Back in college, I wrote quite a bit short fiction, which is not terribly remarkable considering that I was majoring in creative writing after all (University of Illinois liked to call it "Rhetoric", but it was essentially an English degree with more classes in writing. I took all the non-fiction and fiction classes they offered at the time). By the time I graduated, I was getting tired of my own stories. I think the quality of the ones from my last class was a definite slip backwards from my earlier work. I don't know why this happened, but there it is. Maybe I was just burnt out.
So, I decided to take some time off from writing fiction. I gave myself a year -- I decided I wouldn't worry about writing any complete stories for an entire year. Instead, I would perhaps revise my existing ones, send them out to magazines, and do lots of "practice writing" to generate good ideas for once that year was up (if you want to know what I mean by practice writing, see here).
Well, you can probably guess what happened. I collected a handful of rejection slips for my stories (I still have them in my file cabinet). I filled several notebooks with lots of rambling. The year ended. And another, and another. I am somewhat embarrassed to admit that twelve years passed and I did not complete a single short story.
I have lots of good reasons for this, of course. I was a bit surprised when I started my first job out of college and discovered to my dismay that I liked it. It was supposed to be just the soulless day job, taken to support my brilliant fiction! It wasn't supposed to turn into something I liked, or something that would slowly expand to take up more and more of my free time. 40-hour weeks turned into 50, then 60, then 70. One pay period I logged 93 hours of overtime. That is 93 hours on top of the normal 80-hour, two-week long pay period. You do the math on that. Ah, yes, the days when I was paid for my overtime...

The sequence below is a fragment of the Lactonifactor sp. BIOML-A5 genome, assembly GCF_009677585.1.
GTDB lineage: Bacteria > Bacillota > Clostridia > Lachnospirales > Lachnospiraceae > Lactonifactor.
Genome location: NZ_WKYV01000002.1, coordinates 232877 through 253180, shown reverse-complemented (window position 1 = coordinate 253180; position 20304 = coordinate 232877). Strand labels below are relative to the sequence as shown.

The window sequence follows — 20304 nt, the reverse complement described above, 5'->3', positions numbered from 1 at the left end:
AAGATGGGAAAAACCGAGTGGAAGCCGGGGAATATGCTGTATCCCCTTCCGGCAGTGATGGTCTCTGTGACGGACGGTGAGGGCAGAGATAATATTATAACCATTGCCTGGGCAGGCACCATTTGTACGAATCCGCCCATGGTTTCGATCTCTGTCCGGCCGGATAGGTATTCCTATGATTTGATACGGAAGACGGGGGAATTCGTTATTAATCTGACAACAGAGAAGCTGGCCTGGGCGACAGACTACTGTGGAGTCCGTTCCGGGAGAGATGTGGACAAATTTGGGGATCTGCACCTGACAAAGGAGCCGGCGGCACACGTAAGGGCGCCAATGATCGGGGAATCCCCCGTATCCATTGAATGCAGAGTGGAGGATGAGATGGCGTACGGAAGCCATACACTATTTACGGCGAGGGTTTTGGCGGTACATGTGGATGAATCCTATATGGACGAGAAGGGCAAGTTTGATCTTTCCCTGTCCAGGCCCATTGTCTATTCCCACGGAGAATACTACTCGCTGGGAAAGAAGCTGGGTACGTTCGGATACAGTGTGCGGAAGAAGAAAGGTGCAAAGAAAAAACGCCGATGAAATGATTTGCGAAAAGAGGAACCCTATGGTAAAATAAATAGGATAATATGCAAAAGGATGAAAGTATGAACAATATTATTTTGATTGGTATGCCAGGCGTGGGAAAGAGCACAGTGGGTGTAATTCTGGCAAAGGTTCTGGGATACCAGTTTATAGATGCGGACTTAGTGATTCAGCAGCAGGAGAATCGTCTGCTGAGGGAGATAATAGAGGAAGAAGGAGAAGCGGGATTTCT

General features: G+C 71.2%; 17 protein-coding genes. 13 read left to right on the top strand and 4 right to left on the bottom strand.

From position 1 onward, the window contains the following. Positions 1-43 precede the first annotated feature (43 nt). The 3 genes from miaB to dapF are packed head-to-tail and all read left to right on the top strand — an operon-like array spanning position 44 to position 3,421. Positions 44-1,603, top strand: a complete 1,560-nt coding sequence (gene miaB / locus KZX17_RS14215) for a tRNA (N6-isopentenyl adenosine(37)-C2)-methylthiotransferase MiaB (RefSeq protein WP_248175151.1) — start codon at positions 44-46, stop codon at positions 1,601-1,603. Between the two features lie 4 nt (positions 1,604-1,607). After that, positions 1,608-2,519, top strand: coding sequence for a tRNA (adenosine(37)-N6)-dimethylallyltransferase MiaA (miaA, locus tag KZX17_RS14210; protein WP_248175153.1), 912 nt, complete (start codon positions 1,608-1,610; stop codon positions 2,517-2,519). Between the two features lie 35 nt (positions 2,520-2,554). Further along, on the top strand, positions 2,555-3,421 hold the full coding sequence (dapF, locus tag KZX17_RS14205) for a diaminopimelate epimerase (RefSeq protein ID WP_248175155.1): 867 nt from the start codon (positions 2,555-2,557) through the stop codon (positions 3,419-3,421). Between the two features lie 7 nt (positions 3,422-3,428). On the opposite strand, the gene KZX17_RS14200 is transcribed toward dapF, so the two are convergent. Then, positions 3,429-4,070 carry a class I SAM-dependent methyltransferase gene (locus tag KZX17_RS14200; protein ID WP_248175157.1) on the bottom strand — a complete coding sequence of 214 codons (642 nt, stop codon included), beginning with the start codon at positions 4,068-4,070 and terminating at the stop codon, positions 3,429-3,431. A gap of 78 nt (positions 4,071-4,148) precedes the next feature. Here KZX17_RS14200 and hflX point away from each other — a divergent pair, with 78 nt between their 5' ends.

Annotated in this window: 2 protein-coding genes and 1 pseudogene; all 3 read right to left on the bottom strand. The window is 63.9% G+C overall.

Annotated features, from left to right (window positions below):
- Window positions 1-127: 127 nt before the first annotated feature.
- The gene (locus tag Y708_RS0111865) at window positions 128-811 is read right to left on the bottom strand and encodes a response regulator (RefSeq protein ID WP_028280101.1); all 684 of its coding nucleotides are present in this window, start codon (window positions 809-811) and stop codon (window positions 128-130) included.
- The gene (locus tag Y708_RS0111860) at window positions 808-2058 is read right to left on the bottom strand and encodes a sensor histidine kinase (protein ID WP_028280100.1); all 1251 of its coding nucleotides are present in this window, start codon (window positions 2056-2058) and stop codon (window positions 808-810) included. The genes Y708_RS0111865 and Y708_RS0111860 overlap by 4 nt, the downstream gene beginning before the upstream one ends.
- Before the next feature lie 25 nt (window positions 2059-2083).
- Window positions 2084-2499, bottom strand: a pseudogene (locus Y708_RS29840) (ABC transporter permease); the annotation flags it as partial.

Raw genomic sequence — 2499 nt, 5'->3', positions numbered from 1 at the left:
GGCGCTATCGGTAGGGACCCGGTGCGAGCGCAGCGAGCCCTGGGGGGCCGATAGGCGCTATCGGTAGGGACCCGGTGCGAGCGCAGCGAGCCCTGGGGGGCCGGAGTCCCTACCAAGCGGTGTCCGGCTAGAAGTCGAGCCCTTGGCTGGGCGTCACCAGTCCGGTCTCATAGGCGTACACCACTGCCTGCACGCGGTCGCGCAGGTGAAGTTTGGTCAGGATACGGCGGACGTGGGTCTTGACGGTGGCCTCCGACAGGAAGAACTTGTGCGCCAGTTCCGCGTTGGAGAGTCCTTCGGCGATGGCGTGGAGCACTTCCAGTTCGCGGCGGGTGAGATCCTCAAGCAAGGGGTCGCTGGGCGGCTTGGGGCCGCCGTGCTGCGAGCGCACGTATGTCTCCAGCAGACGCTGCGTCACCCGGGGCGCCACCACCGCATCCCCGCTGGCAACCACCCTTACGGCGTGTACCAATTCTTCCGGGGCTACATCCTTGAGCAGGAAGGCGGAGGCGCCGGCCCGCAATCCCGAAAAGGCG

I didn't exactly do nothing during all this time. Like I said, I got a few rejection slips. I made several false starts, both for short stories and for an epic novel I had in mind. These didn't go very far. One story was published, in a small literary magazine called Oyez Review. It was actually a bit of a surprise - they apparently neglected to inform me that they had accepted the story. I had completely forgotten about submitting it, and one day I opened my mail to find two contributor copies of a magazine I didn't recognize...with my story in it. Full of typos that I didn't create, I might add. I was a little annoyed by the whole thing, but still happy to have published.
Anyway, somewhere in there I met Laura, moved a few times, and changed jobs. I tried to get back into fiction writing a few times, but I think the biggest barrier was my own inability to accept my tastes. I wanted to write "literary" fiction because that's what was expected back in college, but at the same time, I didn't like most literary fiction that I read. Why would I want to write stories that I wouldn't want to read?
A few months ago I started digging through files on my old Macintosh and ran across some of those false starts and ramblings. Maybe that's what prompted it. Maybe it was all the first novel exuberance over at John Scalzi's site (see here, here, here, and here). I found myself remembering my "promise" when I finished college and wondering what happened to the last twelve years.
So, the whole point of this long, rambling story...I took one of those old ideas that never went anywhere, started over from a completely different direction, and actually finished a story. I rewrote it a week later, then wrote a third draft with a few minor tweaks. Last night I submitted it to a science fiction magazine. I should note that when I submitted stories twelve years ago, this e-mail submission thing was unheard of.
It will probably be rejected. I fully expect it to be rejected, not because I think it is awful, but because the odds are against me. But you know, I always liked writing fiction. I think I've missed it over these years without really realizing just how much.
We'll see what happens. I'm doing my best to stop thinking about it and start working on a new story, but I have to admit I'm not doing terribly well at that.